Tennessee, 5 year old Morgan with lack of rear impulsion and extension of gait ridden in snaffle, short cheek mulin mouth, liver pool for driving. And ortho flex(western) saddle in riding ring, and small round pen by  intermediate rider.

Question: this horse is a stallion, good natured, trots and racks, is well broke to drive single and double. I work him on farm machinery. Under saddle what training methods will help me to collect the horse from behind and flex correctly at the poll while doing the rack gait..



From Panelist Erica

Getting him to soften and supple while riding. Although, this may not be desirable if you use him for driving. If you teach your horse to soften correctly, he will essentially round his back and engage his hind end better. You could also inquire on a dressage forum for ideas as well - as they emphasize a lot on just this thing.

Erica Frei



From Panelist Jonathan

When wanting more collection for a more correct way of gaiting , develop a light hand coordinated with sensitive knees or full leg pressure to start. I find it very similar to driving a standard transmission vehicle . You have to feel the correct amount of gas to clutch release for a smooth transition . I sit in a slightly off center/forward seat . Raise the reins 3 or 4 inches while cueing with the knee/leg in conjunction with retaining contact with the mouth . Do not loose contact with the mouth or the rear will not stay engaged while learning . Only after the habit of going this way is solid will I move on to the loose rein gait . Add to this routine practice , practice , practice .

Jonathan



From Panelist Lee

You are asking something that is not possible, IME.  Horses that rack naturally must be in a physical position that is different from the collected, rounded from behind, flexed poll one you are envisioning, or they will cease to rack.  If you want to truly collect the horse, do it in the trot, and let him travel with his "other" position when he is racking.  You can ask him to flex a bit at the poll, with light vibrations on the reins, one hand, then the other, to relax his jaw and bring his forehead to vertical, while driving him forward with squeeze/releases from your calves.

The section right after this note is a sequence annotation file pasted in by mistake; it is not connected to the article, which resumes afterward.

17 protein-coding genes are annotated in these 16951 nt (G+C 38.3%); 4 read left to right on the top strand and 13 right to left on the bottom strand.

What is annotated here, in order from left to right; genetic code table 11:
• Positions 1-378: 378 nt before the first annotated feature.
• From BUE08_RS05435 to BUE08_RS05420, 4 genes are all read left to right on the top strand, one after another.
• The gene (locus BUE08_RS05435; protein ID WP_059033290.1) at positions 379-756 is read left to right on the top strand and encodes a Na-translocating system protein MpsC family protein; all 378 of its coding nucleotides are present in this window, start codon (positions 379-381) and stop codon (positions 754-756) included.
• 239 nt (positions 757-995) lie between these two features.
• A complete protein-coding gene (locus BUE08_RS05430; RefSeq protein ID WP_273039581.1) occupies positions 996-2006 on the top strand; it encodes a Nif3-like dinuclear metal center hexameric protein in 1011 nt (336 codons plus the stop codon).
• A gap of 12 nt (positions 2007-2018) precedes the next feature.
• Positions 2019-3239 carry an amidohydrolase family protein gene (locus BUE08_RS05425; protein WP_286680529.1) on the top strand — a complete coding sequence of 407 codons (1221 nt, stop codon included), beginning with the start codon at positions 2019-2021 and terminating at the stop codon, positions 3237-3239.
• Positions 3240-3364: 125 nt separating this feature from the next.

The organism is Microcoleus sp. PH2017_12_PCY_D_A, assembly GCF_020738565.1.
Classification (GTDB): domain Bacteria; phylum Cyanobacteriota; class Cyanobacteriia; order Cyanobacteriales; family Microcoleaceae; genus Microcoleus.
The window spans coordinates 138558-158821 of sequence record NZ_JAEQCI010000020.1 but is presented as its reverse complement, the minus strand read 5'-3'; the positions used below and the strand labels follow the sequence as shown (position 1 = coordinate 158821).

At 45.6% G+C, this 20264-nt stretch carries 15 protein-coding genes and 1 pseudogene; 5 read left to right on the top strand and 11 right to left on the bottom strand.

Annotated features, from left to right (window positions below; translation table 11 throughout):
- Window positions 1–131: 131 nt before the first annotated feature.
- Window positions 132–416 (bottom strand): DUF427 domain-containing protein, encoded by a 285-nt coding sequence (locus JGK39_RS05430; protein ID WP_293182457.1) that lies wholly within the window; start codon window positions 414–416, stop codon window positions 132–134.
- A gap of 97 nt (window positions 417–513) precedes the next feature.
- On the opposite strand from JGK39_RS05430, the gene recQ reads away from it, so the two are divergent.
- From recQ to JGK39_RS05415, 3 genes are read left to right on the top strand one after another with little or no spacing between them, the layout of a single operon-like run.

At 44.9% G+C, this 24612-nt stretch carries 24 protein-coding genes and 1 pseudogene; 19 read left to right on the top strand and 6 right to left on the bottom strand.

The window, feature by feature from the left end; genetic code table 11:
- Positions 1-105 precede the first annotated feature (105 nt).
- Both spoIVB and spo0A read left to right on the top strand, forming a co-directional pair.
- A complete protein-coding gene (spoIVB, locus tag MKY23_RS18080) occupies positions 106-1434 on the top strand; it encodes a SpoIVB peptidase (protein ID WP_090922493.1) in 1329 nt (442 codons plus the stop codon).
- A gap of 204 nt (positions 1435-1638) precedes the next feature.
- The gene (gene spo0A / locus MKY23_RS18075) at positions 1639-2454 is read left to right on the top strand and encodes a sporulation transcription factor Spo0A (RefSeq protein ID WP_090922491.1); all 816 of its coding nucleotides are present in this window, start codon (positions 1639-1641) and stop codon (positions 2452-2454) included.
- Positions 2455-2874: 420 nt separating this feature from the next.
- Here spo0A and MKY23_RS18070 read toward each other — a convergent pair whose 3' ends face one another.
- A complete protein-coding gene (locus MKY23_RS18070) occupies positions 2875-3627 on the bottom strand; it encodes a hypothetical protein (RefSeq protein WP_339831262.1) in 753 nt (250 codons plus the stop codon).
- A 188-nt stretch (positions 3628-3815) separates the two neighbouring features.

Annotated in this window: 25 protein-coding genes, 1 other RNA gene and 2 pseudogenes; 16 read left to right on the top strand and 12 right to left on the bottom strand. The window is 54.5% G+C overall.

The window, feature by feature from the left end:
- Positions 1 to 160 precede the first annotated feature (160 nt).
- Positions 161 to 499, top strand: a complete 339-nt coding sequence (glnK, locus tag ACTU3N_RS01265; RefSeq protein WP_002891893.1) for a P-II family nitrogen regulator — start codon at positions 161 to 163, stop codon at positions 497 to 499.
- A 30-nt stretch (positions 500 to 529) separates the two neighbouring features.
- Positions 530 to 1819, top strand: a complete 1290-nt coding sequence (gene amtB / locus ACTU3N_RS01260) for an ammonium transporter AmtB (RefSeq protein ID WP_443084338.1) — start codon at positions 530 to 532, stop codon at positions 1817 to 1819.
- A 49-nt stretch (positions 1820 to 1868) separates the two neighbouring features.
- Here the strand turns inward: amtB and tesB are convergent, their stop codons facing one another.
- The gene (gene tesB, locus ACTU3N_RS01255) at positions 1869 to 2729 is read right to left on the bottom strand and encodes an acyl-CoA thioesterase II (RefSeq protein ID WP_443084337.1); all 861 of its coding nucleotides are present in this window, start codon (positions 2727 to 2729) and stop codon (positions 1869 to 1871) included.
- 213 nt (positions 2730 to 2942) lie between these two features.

But don't ask him to collect from the rear, if you want to keep the rack.

Good luck with your gaited Morgan.

Lee Ziegler



From Panelist Liz

Hi,
Wow this sounds like a very nice horse.

I believe some exercises from the flat walk will help first before asking for more at the rack. I would walk forward at a good fast flat walk and then stop and ask for a few steps backward and right away go right back into the flat walk, repeating this several times in a
lesson . This should help him get his backend up under himself. Do this for as long as it takes, be it days or weeks until he is flexing and conditioned enough to hold a nice flexed collected head set, get maximum extension of leg reach and get the hindquarters engaged.

Remember in a racking gait you can only get so much extension before you would go to another gait . The rack is a gait where they are to break at the hock and lift  up and forward with the hind legs. Overstride is fine at the flat walk but is a limited element of the
rack.

When going to the rack ask for him to be collected first from the flat walk and then ask for the rack, don't go to the rack and then ask for him to flex. Asking to collect after you have gone into gait tends to make for a stiff straight neck where asking for it before give you a
nice rounded  flexed neck.

Elizabeth



 From Panelist Nancy

I believe a very good exercise to help develop collection is to do a lot of 
backing, followed immediately by going into the rack.  Blend the two 
movements together.  Do not pause between them.  Do all of it smoothly and 
gently, but when you ask him to go forward into the rack, drive hard with 
your seat and legs.  You will notice a great deal of collection and balance 
as you begin to move forward.  If you start to loose the collection, repeat 
the process.  Some of the other helpful exercises to develop collection you 
won't be able to do at the rack.  Another good exercise to help develop 
collection (and also extension) is the shoulder in.  But you wouldn't be able 
to do it at the rack.  You might try doing a shoulder in down the long side 
of the arena at a flat walk and when you get to the corner, turn down the 
diagonal and go back to the other end of the arena.  As you turn down the 
diagonal, go into the rack while asking for a great deal of impulsion and 
collection.  I'm not sure if that will be helpful or not doing it at the flat 
walk and rack.  When the whole exercise is done att the trot it works very 
well and will develop a lot of impulsion upon turning down the diagonal.  It 
won't hurt to try it!

Nancy Cade

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